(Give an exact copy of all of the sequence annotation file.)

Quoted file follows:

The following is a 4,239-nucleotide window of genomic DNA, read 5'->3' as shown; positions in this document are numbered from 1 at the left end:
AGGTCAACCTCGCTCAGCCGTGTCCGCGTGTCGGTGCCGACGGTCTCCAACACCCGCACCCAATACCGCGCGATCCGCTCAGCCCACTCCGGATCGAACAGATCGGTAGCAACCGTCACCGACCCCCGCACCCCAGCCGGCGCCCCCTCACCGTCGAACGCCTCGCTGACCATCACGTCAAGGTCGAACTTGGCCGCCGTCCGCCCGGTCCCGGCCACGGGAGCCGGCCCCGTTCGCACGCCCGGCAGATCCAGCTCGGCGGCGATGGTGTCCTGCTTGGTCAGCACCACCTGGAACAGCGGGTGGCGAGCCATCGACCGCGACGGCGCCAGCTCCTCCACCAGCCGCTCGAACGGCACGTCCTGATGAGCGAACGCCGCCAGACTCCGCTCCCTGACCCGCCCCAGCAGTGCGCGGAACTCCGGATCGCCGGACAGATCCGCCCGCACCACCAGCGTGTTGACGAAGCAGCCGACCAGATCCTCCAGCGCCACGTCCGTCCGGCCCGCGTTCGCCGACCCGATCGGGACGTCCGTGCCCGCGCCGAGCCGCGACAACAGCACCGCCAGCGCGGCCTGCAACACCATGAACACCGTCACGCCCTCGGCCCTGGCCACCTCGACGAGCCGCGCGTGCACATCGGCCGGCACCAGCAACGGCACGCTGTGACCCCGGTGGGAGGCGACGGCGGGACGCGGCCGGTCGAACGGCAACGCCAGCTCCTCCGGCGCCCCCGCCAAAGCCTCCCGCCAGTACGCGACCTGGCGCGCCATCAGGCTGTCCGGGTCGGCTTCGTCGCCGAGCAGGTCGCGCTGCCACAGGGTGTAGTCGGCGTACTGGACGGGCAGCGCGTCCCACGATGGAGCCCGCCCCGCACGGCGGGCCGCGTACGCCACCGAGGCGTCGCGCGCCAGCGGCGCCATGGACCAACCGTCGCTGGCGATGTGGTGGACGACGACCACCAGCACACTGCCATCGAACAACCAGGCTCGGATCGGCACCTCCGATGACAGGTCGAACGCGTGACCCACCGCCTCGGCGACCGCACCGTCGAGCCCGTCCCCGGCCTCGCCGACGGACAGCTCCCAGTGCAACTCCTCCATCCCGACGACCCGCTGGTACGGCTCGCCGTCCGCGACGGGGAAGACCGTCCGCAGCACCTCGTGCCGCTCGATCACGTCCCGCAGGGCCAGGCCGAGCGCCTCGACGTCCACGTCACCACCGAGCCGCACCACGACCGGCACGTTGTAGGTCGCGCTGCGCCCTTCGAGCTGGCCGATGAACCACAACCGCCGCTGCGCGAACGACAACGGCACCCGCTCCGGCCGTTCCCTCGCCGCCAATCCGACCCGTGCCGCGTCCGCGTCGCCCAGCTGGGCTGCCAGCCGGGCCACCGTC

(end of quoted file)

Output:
The following is a 4,239-nucleotide window of genomic DNA, read 5'->3' as shown; positions in this document are numbered from 1 at the left end:
AGGTCAACCTCGCTCAGCCGTGTCCGCGTGTCGGTGCCGACGGTCTCCAACACCCGCACCCAATACCGCGCGATCCGCTCAGCCCACTCCGGATCGAACAGATCGGTAGCAACCGTCACCGACCCCCGCACCCCAGCCGGCGCCCCCTCACCGTCGAACGCCTCGCTGACCATCACGTCAAGGTCGAACTTGGCCGCCGTCCGCCCGGTCCCGGCCACGGGAGCCGGCCCCGTTCGCACGCCCGGCAGATCCAGCTCGGCGGCGATGGTGTCCTGCTTGGTCAGCACCACCTGGAACAGCGGGTGGCGAGCCATCGACCGCGACGGCGCCAGCTCCTCCACCAGCCGCTCGAACGGCACGTCCTGATGAGCGAACGCCGCCAGACTCCGCTCCCTGACCCGCCCCAGCAGTGCGCGGAACTCCGGATCGCCGGACAGATCCGCCCGCACCACCAGCGTGTTGACGAAGCAGCCGACCAGATCCTCCAGCGCCACGTCCGTCCGGCCCGCGTTCGCCGACCCGATCGGGACGTCCGTGCCCGCGCCGAGCCGCGACAACAGCACCGCCAGCGCGGCCTGCAACACCATGAACACCGTCACGCCCTCGGCCCTGGCCACCTCGACGAGCCGCGCGTGCACATCGGCCGGCACCAGCAACGGCACGCTGTGACCCCGGTGGGAGGCGACGGCGGGACGCGGCCGGTCGAACGGCAACGCCAGCTCCTCCGGCGCCCCCGCCAAAGCCTCCCGCCAGTACGCGACCTGGCGCGCCATCAGGCTGTCCGGGTCGGCTTCGTCGCCGAGCAGGTCGCGCTGCCACAGGGTGTAGTCGGCGTACTGGACGGGCAGCGCGTCCCACGATGGAGCCCGCCCCGCACGGCGGGCCGCGTACGCCACCGAGGCGTCGCGCGCCAGCGGCGCCATGGACCAACCGTCGCTGGCGATGTGGTGGACGACGACCACCAGCACACTGCCATCGAACAACCAGGCTCGGATCGGCACCTCCGATGACAGGTCGAACGCGTGACCCACCGCCTCGGCGACCGCACCGTCGAGCCCGTCCCCGGCCTCGCCGACGGACAGCTCCCAGTGCAACTCCTCCATCCCGACGACCCGCTGGTACGGCTCGCCGTCCGCGACGGGGAAGACCGTCCGCAGCACCTCGTGCCGCTCGATCACGTCCCGCAGGGCCAGGCCGAGCGCCTCGACGTCCACGTCACCACCGAGCCGCACCACGACCGGCACGTTGTAGGTCGCGCTGCGCCCTTCGAGCTGGCCGATGAACCACAACCGCCGCTGCGCGAACGACAACGGCACCCGCTCCGGCCGTTCCCTCGCCGCCAATCCGACCCGTGCCGCGTCCGCGTCGCCCAGCTGGGCTGCCAGCCGGGCCACCGTC